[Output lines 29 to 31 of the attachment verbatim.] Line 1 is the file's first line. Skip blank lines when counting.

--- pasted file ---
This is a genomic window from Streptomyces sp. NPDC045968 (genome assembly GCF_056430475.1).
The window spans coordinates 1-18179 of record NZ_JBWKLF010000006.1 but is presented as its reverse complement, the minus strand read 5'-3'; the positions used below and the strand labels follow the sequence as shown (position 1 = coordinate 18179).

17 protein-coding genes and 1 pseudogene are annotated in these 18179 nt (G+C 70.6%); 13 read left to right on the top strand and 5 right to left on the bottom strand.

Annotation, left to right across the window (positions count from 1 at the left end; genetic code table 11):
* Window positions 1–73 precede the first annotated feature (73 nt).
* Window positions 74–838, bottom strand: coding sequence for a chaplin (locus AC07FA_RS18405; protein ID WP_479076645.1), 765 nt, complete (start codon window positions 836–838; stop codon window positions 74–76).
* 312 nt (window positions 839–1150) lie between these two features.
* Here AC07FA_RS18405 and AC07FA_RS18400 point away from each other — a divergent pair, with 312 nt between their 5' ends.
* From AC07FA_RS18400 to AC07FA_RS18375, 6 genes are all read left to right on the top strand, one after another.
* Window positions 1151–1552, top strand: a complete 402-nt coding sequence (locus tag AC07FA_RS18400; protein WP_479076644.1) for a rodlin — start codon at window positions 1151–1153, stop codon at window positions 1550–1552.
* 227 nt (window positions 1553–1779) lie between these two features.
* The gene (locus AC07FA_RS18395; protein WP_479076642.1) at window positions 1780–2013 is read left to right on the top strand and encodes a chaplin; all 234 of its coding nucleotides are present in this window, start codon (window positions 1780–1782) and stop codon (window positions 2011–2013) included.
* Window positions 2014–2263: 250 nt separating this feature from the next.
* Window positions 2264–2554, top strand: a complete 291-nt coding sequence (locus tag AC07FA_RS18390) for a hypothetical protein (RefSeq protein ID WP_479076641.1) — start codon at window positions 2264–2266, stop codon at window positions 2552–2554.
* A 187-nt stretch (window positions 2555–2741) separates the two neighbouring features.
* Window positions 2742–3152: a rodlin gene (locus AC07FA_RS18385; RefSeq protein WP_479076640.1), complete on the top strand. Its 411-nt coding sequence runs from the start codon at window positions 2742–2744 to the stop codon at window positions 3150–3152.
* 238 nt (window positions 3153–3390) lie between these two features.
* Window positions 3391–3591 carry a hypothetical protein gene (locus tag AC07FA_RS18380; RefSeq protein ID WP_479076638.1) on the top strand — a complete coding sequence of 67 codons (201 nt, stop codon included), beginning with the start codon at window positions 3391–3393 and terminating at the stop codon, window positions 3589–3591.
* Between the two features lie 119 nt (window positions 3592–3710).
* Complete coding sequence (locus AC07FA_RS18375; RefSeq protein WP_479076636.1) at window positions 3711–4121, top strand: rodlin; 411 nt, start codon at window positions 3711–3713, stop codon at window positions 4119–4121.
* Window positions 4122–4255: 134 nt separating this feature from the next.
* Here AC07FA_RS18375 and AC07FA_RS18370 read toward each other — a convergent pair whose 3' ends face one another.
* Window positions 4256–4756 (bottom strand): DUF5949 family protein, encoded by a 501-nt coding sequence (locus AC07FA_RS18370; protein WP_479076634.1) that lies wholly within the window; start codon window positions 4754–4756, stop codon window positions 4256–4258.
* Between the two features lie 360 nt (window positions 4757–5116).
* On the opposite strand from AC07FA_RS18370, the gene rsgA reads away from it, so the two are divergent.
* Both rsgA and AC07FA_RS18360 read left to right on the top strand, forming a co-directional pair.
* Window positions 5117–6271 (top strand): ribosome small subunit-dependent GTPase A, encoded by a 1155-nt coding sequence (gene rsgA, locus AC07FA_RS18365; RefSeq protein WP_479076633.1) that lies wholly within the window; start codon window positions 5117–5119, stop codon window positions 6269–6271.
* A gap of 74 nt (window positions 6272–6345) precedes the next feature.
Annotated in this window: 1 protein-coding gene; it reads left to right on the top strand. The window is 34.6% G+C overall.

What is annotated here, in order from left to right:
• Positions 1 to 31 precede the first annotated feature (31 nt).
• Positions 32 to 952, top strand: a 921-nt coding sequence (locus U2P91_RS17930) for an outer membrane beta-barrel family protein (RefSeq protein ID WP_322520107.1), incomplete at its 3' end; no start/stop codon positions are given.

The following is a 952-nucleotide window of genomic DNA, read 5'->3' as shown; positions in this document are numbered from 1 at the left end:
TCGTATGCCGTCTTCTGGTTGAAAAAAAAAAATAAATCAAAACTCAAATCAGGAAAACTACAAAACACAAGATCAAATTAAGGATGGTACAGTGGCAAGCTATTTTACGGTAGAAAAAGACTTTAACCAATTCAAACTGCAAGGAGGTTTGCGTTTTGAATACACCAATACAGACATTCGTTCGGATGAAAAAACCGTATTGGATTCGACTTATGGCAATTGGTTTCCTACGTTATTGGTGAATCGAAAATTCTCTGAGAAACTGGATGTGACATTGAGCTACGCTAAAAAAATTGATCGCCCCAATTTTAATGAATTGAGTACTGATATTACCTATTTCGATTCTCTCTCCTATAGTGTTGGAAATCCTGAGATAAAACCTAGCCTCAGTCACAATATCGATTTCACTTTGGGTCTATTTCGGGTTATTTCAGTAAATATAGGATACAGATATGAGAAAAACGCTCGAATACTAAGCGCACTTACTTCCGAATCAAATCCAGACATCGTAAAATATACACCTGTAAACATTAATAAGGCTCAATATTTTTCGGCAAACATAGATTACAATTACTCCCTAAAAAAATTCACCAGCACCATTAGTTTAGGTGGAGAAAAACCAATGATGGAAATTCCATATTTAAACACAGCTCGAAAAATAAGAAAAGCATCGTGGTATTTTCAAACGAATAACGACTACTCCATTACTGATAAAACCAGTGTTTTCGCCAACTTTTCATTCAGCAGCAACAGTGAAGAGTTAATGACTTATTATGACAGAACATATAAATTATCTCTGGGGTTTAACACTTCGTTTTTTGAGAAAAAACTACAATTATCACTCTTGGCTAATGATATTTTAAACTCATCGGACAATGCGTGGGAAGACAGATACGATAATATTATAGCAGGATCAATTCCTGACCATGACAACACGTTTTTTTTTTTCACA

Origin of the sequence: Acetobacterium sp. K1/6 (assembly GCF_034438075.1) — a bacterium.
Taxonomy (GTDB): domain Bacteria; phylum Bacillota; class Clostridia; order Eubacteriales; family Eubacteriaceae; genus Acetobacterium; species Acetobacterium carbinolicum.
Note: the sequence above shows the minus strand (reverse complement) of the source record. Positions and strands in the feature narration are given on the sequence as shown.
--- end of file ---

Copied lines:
Annotated in this window: 1 protein-coding gene; it reads left to right on the top strand. The window is 34.6% G+C overall.

What is annotated here, in order from left to right:
• Positions 1 to 31 precede the first annotated feature (31 nt).